Stallings’ five-year exclusion would have ended before Thomas Jefferson University hired her. But the termination of an exclusion doesn’t mean automatic reinstatement to Medicare, a fact that’s often misunderstood, Rosen said. People and companies that have been excluded from federal health care programs must apply for reinstatement when the terms of their exclusion expire. They can’t bill Medicare, and their services can’t be billed directly or indirectly, until they are back in the government’s good graces, he noted.
Health care organizations should keep in mind that in addition to their own employees, their vendors must be screened for exclusion, as well as the vendor’s employees, Rosen said. “The firm itself may not be excluded, but a lot of people try to hide behind the corporate veil,” Rosen said. “OIG made it clear excluded persons can’t hide behind the company.” That came through in OIG’s 2013 Special Advisory Bulletin on the Effect of Exclusion from Participation in Federal Health Care Programs. “If a health care provider arranges or contracts (by employment or otherwise) with a person that the provider knows or should know is excluded by OIG, the provider may be subject to CMP liability if the excluded person provides services payable, directly or indirectly, by a Federal health care program,” the bulletin says. It also notes that “OIG recommends that to determine which persons should be screened against the LEIE, the provider review each job category or contractual relationship to determine whether the item or service being provided is directly or indirectly, in whole or in part, payable by a Federal health care program. If the answer is yes, then the best mechanism for limiting CMP liability is to screen all persons that perform under that contract or that are in that job category.”
‘It’s Not Difficult if You Have Good Software’
Danehower said Baptist Memorial Health Care Corp. runs all its vendors through the LEIE—and it has 30,000 vendors. That may sound mind-blowing, but it’s an automated process. “It’s not difficult if you have good software,” she said. It provides potential matches to follow up on. “The problem that keeps me up at night is people hiding in a corporate structure,” Danehower said. “That’s why the contract is so important.” Some vendors balk at indemnification, and you have to decide if it’s nonnegotiable, Danehower said. For example, if it’s a small specialty group that provides services unavailable elsewhere, perhaps the hospital will take on the risk of an excluded employee popping up. Also, sometimes “peripheral” vendors (e.g., companies that wash the linens) may not take exclusion screening seriously, Danehower said. “You will hold them accountable, but they will gamble it will never happen.”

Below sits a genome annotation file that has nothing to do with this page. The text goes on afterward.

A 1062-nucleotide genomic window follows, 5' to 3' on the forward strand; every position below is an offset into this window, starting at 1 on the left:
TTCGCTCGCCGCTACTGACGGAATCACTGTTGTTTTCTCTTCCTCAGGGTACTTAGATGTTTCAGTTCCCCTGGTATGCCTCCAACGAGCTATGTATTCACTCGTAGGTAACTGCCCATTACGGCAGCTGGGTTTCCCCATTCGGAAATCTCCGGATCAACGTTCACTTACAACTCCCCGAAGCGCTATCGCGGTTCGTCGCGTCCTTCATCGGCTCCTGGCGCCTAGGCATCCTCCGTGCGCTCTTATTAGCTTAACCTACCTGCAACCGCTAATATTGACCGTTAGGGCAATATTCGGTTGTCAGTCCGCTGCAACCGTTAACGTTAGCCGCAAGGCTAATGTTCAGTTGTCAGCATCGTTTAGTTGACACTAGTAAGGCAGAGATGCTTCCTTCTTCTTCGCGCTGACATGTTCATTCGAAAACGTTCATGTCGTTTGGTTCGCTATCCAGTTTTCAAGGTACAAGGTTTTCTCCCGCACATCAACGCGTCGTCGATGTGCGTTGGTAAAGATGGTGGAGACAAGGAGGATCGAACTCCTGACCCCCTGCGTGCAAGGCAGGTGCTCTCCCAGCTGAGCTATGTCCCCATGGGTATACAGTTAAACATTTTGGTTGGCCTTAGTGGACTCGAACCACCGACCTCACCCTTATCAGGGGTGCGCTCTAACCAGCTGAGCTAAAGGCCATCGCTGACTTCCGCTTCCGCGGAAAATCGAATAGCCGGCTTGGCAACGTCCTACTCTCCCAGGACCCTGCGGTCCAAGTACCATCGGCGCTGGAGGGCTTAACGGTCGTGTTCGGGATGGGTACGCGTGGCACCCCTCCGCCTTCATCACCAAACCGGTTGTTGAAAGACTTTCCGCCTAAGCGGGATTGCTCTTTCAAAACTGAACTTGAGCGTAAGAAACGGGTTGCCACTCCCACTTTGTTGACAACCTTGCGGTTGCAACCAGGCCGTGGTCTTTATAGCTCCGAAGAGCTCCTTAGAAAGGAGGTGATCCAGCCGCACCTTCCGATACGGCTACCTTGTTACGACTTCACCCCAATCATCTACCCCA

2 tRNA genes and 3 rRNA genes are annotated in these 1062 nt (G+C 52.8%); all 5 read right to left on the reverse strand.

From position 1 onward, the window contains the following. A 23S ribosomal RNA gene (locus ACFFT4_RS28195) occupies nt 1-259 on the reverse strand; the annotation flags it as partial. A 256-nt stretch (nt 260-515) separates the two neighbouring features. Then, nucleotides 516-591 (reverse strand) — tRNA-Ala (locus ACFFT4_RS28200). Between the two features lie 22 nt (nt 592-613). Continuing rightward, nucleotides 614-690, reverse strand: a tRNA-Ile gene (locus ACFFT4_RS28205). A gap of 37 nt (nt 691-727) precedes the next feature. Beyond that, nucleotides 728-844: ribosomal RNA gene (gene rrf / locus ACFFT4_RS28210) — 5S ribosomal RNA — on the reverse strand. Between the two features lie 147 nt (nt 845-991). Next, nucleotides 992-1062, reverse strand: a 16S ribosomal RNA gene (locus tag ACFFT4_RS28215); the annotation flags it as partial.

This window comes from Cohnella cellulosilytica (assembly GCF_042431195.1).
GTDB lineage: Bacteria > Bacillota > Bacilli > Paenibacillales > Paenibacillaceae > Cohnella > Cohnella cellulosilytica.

Her health system requires vendors to take responsibility for screening their own employees. While hospitals have the tax identification number of the vendor, they lack access to the Social Security numbers of their employees. “It would take a lot of due diligence to find that,” Danehower said.
Also, people have been known to disguise their identities. For example, someone who is excluded may cross state lines, change their name and get a job. “People can be extremely devious,” Danehower noted. That’s why vendor employees are better left in the hands of the vendors, with the hammer of indemnification. And physicians can be excluded for failure to repay student loans, and again, physicians and prospective employers may be unaware they can’t bill Medicare for services provided by the physician when the exclusion is over. “You have to apply for reinstatement,” she emphasized.
Gamble noted in her statement that “Jefferson continues to maintain the highest standards of integrity and is committed to identifying effective means through which to enhance its compliance controls and programming. TJUH took prompt and effective action to evaluate the exclusion screening matter identified through industry-accepted monitoring activities and candidly and completely disclosed identified issues to the OIG. TJUH will continue to devote resources and attention to its efforts to do the right thing in all aspects of its business and patient care operations and remains committed to maintaining an effective compliance program to support its important work.”
1 U.S. Attorney’s Office for the Eastern District of Pennsylvania, “Durable Medical Equipment Company, Six Others Charged in Medicare Fraud and Kickback Scheme,” news release, Federal Bureau of Investigation, December 10, 2009, https://bit.ly/3tokGag.
2 HHS OIG, Updated Special Advisory Bulletin on the Effect of Exclusion from Participation in Federal Health Care Programs, May 8, 2013, https://bit.ly/315u9DJ.